ANALYSIS: How Netanyahu's Indictment Could Affect the Israeli Election

Wednesday, March 06, 2019 |  Yochanan Visser

“The reign of King Bibi has gone on long enough,” Bret Stephens, the former editor in chief of The Jerusalem Post and current New York Times columnist wrote in his reaction to the indictment of Israeli Prime Minister Benyamin Netanyahu by Attorney General Avichai Mandelblit.

The NYT columnist thinks Netanyahu will experience the same fate as former US President Richard Nixon who was impeached due to his role in the Watergate burglary.

Stephens acknowledged that Netanyahu is "a remarkably effective Prime Minister" who has had "considerable success in foreign policy, economy and defense” but apparently is influenced by the Israeli left which has united with only one goal: to get rid of the successful man they’ve hated from time immemorial.

When I recently interviewed some leftwing activists in Tel Aviv they said the Knesset should adopt a law limiting the terms of an Israeli Prime Minister (PM) to two, just like the President of The United States.

Asked why, they said that this was apparently the only way to force Netanyahu, who has now served four terms as PM, out of office. They conveniently forgot that in the U.S. a President cannot be indicted as long as he is still in office.

That was in February when polls showed Netanyahu’s Likud party would again win the parliamentary election on April 9.

But then came the unprecedented decision by Mandelblit, who was under enormous pressure to publish his decision about the indictment of Netanyahu in the cases 1000, 2000 and 4,000 before the election, something that has never happened before in Israel.

Since Mandelblit’s announcement countless politicians, pundits and commentators have reacted to Netanyahu’s indictment while the PM himself addressed the nation the evening after the decision of the AG.

Netanyahu almost burst out in tears when he recalled how the relentless campaign by the left and a large part of the Israeli media had made life miserable for him and his family but also defiantly promised the indictments would “collapse like a house of cards.”

The problem is that the legally mandated hearing with Netanyahu, which will eventually determine whether Mandelblit will press forward with the chargers, will only take place months after the April 9 election. 

Although the polls indicate that the newly formed party Blue and White, a merger of the Yes Atid party of Yair Lapid and the Israel Resilience party of former IDF Chief of Staff Benny Ganz, will win the elections the electorate doesn’t seem to be impressed by the indictments, however.

Likud is steady on 30 or 31 seats and still could form the next government since the right bloc is expected to win more than 61 seats, according to the newest polls.

Polls in Israel aren’t reliable, however, as was shown in the 2015 election when Likud handed an embarrassing defeat to the now disbanded Zionist Union despite a majority of polls predicting a victory for the merger of Labor and the HaTnuah party of former Israeli Foreign Minister Tzipi Livni.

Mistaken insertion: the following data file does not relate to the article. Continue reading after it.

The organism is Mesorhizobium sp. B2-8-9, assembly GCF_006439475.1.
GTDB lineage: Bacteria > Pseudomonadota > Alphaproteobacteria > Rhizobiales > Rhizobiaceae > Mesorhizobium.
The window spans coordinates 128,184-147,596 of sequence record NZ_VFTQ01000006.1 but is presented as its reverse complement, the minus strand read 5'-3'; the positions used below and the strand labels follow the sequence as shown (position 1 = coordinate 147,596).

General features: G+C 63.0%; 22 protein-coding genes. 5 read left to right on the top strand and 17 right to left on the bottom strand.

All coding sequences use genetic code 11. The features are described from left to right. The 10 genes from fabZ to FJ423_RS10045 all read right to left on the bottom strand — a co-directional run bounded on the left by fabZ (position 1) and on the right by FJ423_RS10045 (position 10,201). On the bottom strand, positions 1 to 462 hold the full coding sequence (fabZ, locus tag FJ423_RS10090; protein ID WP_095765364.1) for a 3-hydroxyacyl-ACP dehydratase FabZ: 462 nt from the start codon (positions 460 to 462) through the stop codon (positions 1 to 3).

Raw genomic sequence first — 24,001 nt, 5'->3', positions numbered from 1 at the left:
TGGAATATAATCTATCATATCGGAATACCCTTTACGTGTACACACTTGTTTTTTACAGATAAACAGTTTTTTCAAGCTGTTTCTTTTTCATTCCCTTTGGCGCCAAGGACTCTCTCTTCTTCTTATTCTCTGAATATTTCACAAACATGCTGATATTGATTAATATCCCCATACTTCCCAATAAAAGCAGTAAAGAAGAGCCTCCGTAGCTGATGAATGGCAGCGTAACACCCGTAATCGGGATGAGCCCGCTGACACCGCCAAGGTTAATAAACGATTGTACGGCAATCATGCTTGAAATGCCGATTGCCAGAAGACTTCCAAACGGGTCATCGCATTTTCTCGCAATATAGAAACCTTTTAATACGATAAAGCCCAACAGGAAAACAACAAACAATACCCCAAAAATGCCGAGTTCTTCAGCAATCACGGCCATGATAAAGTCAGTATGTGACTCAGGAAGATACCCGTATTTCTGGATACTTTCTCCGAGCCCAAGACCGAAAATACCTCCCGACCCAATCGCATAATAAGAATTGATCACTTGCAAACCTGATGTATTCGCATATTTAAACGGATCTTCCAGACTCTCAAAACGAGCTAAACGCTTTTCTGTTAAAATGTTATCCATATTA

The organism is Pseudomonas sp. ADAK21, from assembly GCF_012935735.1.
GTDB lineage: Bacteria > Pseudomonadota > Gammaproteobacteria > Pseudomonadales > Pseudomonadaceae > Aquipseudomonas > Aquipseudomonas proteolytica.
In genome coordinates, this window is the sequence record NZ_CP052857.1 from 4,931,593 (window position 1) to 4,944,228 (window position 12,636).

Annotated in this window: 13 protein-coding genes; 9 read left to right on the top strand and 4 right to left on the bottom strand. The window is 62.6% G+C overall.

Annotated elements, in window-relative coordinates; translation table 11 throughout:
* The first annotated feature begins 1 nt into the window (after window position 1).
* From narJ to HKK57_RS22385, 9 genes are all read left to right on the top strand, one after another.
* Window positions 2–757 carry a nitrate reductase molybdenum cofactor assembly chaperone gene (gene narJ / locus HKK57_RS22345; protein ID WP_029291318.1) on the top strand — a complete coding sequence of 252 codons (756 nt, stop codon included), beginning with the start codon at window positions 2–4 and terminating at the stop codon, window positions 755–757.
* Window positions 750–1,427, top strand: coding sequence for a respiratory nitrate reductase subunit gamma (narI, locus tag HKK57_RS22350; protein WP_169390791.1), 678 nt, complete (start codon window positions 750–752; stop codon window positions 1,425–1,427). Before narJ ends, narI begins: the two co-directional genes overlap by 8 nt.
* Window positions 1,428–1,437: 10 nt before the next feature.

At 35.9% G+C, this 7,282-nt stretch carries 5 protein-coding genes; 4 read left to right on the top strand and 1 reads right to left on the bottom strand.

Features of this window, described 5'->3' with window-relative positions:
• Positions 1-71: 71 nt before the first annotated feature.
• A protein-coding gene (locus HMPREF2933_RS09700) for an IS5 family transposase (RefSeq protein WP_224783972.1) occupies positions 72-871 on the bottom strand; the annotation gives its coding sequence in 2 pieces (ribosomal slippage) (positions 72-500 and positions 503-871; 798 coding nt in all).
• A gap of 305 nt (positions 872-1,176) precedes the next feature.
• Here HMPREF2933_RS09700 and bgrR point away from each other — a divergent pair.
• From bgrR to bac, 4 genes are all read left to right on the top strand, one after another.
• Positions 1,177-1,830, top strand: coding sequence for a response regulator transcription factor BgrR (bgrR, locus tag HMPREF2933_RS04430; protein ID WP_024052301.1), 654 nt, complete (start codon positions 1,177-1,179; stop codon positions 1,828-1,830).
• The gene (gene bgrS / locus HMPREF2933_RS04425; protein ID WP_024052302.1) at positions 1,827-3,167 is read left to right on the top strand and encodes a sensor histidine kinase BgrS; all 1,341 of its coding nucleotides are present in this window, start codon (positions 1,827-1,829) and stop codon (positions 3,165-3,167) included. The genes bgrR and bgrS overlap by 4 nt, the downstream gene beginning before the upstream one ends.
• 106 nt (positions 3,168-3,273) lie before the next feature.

The defeat of the Zionist Union was the result of a last-minute action by rightwing social media activists who published a list of tens of major accomplishments by the governments headed by Netanyahu. The social media campaign apparently convinced Israelis the left was lying when it said Netanyahu had achieved nothing during his terms as PM.

The same phenomena could occur now and Netanyahu’s supporters will no doubt use the comments of two respected law experts who made mincemeat of Mandelblit’s indictments and the knowledge Israelis hate meddling in the election.

Professor Avraham Bell, a renowned Israeli expert in the field of law and professor at Bar Ilan University and the University of San Diego, wrote in an article for Tablet Magazine that he thinks Mandelblit’s decision will permanently damage the Israeli law system and "heralds a crisis for Israel’s democracy."

Why?  Because "Mandelblit’s announcement inserts law enforcement officials into the political arena in an unprecedented way, and on a very shaky legal foundation,” according to Bell.

“If the legal theories that the attorney general is introducing against Netanyahu become general law, a considerable part of the democratic life of Israel will have to pass through police interrogation rooms," the law expert added.

“The criminal charges against the prime minister lack legal substance, and they threaten both the rule of law in Israel and the health of its democracy,” Bell wrote while he cited Alan Dershowitz another renowned law expert and a former professor at Harvard Law School.

Dershowitz has already written several articles and open letters to Mandelblit about the same topic: the charges Mandelblit brought against Netanyahu will have "dangerous implications for democracy and freedom of the press," when he decides to press them forward.

“No one should be charged with a crime unless he has willfully crossed a bright line and plainly violated a serious criminal statute. To bring down a duly elected prime minister on the basis of an expansive and unprecedented application of a broad and expandable criminal statute endangers democracy," Dershowitz, a former Obama supporter, wrote in another article.

PM Netanyahu will be charged with ‘breach of trust’ and ‘bribery’.

The Israeli leader has already announced he will bring lots of witnesses who will deliver testimony he is innocent and will contradict the two state witnesses in the cases against him.

As for the election campaign, Netanyahu is now using the slogan “It’s Bibi or Tibi” a reference to the choice the Israeli electorate has to make between a rightwing bloc and a leftwing bloc which includes the Arab Parties and the controversial Arab politician Ahmed Tibi who sees himself as  Palestinian not Israeli.

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